One way or another, they get on board. All of them see a SS doctor, accompanied by a group of children, wearing the out-dated but still fear-inspiring black uniform. In fact, the man inspires a bit more than fear in them - it's all they can do not to panic when he approaches. Adam Richter, the German traitor, sweats his way through a short conversation with the doctor, but is let off the hook. They are the only ones who react that way and this gives them something to talk about, with the exception of von Falkenberg who goes to inspect the weapon hidden at the ship's gym and find it's a Reichsflugscheibe. He suddenly remembers that he knows a lot about it, whereever those memories come from. A little later he has another flashback and hears voices of his friends - he remembers that it's 2071 and he's living at the Rat's Nest. When the flash back is over, he is once more convinced that he's Johan von Falkenberg, but he has doubts.
Meanwhile, the others have decided to investigate the ship further and have split up. The ship suddenly shudders with two huge explosions - the Gustloff has been hit by torpedoes. They converge again on the point they have first met just to be pounced on by the SS doctor who herds them into the gym - they are too afraid to resist. In there, the doctor tries to make von Falkenberg fly the Flugscheibe, to save himself and the children who are still following the doctor around - but von Falkenberg realises that he would have to sacrifice the other four and he has this nagging feeling that he knows them. In the end, everyone attacks the doctor all at once and he jumps von Falkenberg. His coat opens and they realise that there is nothing but blackness beneath. All of them are swallowed by the blackness.
Zach, the Rat's Nest resident technomancer, comes around much later at the Nest's clinic. He discovers that he had been drawn into an UV host and only just escaped with his life.
I had a lot of fun GMing this story. The story of the Wilhelm Gustloff is fascinating and offered a background in front of which the story almost told itself. Since no-one was playing their normal characters anyway, we decided to do a little experiment and played Dread instead. Dread is a free storytelling game that uses a Jenga tower instead of dice. Whenever a character want to do something not easily accomplished, the player draws a block from the Jenga tower. The first couple of draws were easy, but after a while my players grew remarkably afraid of having to draw. The Dread rulebook mentions that, but I didn't actually believe it would be so effective. The decision agony and the shaking hands are among my favourite memories from that evening, sadistic GM that I am.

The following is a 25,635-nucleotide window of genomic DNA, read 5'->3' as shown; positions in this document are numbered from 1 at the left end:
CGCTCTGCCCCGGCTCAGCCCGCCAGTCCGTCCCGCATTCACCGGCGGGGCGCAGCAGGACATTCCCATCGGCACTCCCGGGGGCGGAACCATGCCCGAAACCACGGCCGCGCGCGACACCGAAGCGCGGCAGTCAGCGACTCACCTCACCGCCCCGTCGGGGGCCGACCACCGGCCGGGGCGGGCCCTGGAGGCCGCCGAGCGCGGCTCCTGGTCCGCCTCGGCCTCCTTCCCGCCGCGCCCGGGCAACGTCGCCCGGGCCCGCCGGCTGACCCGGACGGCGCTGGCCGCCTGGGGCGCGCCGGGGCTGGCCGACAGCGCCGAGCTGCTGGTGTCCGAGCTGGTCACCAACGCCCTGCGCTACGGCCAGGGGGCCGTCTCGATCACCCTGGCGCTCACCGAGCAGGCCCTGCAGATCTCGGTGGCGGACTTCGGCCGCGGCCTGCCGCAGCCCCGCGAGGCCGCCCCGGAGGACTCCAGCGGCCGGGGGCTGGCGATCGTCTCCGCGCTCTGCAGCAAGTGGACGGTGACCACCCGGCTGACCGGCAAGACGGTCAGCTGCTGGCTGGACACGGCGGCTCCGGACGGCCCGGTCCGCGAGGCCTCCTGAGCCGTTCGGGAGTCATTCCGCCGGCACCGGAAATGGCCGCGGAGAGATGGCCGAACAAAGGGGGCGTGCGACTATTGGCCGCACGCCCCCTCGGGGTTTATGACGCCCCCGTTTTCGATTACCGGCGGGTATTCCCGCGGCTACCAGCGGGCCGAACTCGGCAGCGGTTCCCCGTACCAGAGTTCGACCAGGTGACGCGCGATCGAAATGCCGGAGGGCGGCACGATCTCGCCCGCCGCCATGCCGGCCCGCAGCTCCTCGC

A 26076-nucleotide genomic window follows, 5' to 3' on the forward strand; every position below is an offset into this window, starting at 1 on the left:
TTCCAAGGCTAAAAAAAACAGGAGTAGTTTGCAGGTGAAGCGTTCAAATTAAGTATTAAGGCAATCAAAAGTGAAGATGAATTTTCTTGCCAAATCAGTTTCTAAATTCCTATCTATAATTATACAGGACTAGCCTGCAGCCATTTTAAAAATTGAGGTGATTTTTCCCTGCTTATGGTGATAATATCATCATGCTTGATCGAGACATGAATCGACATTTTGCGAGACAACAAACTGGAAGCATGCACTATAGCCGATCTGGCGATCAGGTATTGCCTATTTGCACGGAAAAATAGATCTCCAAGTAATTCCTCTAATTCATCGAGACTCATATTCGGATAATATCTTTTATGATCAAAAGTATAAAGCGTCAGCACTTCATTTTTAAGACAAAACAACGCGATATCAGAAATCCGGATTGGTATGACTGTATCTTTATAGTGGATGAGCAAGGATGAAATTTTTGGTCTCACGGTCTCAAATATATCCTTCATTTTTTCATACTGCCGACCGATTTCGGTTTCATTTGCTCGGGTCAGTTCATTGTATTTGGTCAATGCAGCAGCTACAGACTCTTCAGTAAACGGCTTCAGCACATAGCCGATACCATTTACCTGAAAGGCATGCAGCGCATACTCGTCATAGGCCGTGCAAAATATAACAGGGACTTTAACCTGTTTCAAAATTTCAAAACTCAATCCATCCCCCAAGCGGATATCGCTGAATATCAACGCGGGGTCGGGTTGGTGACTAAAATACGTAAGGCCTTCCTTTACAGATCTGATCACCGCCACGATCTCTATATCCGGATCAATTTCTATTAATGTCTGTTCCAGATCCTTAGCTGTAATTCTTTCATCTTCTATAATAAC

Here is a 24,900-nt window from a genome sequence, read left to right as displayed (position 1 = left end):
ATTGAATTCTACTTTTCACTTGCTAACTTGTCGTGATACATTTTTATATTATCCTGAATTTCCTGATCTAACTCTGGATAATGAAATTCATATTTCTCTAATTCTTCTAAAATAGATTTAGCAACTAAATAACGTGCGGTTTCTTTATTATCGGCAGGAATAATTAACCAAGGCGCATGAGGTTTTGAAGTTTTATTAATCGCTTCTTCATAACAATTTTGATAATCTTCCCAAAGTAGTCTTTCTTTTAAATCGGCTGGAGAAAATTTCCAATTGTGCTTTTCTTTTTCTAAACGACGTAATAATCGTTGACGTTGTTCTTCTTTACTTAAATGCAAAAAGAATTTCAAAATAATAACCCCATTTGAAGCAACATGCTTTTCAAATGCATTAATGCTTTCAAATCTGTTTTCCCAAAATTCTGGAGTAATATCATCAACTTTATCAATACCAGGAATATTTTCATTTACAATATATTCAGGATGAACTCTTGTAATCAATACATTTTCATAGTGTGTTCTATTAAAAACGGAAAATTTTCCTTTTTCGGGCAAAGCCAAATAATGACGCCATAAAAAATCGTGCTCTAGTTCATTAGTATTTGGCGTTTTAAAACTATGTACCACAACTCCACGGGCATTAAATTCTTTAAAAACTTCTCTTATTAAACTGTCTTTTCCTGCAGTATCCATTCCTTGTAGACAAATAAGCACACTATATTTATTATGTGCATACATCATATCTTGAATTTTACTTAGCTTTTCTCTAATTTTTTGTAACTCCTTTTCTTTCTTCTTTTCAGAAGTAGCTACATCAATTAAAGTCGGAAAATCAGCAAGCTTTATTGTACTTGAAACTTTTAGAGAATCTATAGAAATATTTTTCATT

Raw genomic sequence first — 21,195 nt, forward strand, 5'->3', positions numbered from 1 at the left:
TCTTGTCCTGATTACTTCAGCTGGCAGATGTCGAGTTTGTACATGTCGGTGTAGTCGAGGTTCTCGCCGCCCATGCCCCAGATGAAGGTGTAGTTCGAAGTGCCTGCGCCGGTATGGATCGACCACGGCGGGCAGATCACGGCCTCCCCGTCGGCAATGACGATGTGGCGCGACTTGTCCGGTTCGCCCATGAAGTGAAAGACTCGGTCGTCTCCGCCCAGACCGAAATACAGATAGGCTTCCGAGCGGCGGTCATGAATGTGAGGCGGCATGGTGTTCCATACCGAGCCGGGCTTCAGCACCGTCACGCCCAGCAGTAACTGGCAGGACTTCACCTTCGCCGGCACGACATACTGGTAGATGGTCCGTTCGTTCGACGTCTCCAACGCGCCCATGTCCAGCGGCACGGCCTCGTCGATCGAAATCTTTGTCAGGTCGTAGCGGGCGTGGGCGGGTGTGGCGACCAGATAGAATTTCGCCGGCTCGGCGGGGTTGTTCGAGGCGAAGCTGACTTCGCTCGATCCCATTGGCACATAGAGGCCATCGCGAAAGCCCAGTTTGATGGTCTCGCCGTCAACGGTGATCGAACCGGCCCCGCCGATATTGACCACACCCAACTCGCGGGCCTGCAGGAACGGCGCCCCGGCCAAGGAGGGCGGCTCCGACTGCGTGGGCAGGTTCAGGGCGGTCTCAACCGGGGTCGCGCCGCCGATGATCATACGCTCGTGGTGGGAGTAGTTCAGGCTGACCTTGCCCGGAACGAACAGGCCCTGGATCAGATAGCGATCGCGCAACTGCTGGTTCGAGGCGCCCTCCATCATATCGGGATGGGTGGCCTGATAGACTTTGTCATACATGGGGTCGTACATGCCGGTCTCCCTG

A UV host is virtual reality that is much, much better than real life. This particular one is run by an AI that is at the same time imprisoned there, but is slowly slipping the grip of its handlers and the location is a metaphor for that: the collapse of the Third Reich. The SS doctor is the security program and was immensely interested in the characters: a technomancer would be quite a catch. The other characters were parts of a proto-AI the technomancer is friends with, who has been in contact with the AI for some time now. If Zach had cooperated with the doctor, he would have been caught on the UV host with no chance to escape. To win this game, he had to lose. Dying was the only way out.
I didn't tell the players what was happening. They got the questionnaires Dread uses for character creation and a bit background information on what was happening around Gotenhafen and I let them chose between a couple of character concept (with the exception of Zach's player who had to be a nazi). I did tell them before we started that we were still playing Shadowrun and that things happening here would have consequences. There were a couple of details that I introduced to add to the confusion, like the flag the Gustloff was flying, the fact that the SS doctor didn't have a face (the characters found that normal...the players less so) and the fact that they they all spoke the same language - the character's mothertongue, depending on who was the one listening. The players made some good guesses, but didn't waste too much time trying to figure it out, throwing themselves into their characters with gusto instead. I think the experiment was a success.
The Rat's Nest campaign is on Obsidian Portal.